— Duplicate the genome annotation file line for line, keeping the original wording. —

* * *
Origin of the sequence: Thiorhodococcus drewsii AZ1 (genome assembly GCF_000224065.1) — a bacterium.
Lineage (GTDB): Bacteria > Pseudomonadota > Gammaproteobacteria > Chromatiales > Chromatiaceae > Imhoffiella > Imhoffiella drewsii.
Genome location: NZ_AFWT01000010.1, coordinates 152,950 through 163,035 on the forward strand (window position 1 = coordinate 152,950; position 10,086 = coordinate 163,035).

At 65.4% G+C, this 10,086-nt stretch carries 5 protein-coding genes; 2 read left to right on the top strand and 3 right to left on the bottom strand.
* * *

Origin of the sequence: Thiorhodococcus drewsii AZ1 (genome assembly GCF_000224065.1) — a bacterium.
Lineage (GTDB): Bacteria > Pseudomonadota > Gammaproteobacteria > Chromatiales > Chromatiaceae > Imhoffiella > Imhoffiella drewsii.
Genome location: NZ_AFWT01000010.1, coordinates 152,950 through 163,035 on the forward strand (window position 1 = coordinate 152,950; position 10,086 = coordinate 163,035).

At 65.4% G+C, this 10,086-nt stretch carries 5 protein-coding genes; 2 read left to right on the top strand and 3 right to left on the bottom strand.